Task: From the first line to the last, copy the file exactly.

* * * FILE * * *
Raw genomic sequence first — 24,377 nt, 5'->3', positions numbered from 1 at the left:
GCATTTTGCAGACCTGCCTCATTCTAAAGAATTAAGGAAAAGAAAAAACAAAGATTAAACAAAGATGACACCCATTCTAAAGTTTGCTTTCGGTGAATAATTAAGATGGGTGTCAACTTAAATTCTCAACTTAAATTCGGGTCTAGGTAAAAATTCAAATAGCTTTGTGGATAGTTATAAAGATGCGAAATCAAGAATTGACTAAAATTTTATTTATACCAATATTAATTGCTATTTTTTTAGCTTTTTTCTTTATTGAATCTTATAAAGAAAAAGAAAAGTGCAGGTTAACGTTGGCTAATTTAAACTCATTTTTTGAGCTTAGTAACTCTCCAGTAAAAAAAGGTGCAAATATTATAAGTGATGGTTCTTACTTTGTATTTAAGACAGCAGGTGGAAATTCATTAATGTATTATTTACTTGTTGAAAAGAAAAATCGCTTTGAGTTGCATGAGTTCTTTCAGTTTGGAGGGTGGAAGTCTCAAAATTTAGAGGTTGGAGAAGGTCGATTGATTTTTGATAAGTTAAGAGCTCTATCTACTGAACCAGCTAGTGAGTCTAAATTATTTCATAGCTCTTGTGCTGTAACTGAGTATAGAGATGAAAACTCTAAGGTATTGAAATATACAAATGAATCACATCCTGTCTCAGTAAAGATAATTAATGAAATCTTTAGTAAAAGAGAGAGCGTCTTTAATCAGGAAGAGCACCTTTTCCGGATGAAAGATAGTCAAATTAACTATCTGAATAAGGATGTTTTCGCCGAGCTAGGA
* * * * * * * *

Raw genomic sequence first — 24,377 nt, 5'->3', positions numbered from 1 at the left:
GCATTTTGCAGACCTGCCTCATTCTAAAGAATTAAGGAAAAGAAAAAACAAAGATTAAACAAAGATGACACCCATTCTAAAGTTTGCTTTCGGTGAATAATTAAGATGGGTGTCAACTTAAATTCTCAACTTAAATTCGGGTCTAGGTAAAAATTCAAATAGCTTTGTGGATAGTTATAAAGATGCGAAATCAAGAATTGACTAAAATTTTATTTATACCAATATTAATTGCTATTTTTTTAGCTTTTTTCTTTATTGAATCTTATAAAGAAAAAGAAAAGTGCAGGTTAACGTTGGCTAATTTAAACTCATTTTTTGAGCTTAGTAACTCTCCAGTAAAAAAAGGTGCAAATATTATAAGTGATGGTTCTTACTTTGTATTTAAGACAGCAGGTGGAAATTCATTAATGTATTATTTACTTGTTGAAAAGAAAAATCGCTTTGAGTTGCATGAGTTCTTTCAGTTTGGAGGGTGGAAGTCTCAAAATTTAGAGGTTGGAGAAGGTCGATTGATTTTTGATAAGTTAAGAGCTCTATCTACTGAACCAGCTAGTGAGTCTAAATTATTTCATAGCTCTTGTGCTGTAACTGAGTATAGAGATGAAAACTCTAAGGTATTGAAATATACAAATGAATCACATCCTGTCTCAGTAAAGATAATTAATGAAATCTTTAGTAAAAGAGAGAGCGTCTTTAATCAGGAAGAGCACCTTTTCCGGATGAAAGATAGTCAAATTAACTATCTGAATAAGGATGTTTTCGCCGAGCTAGGA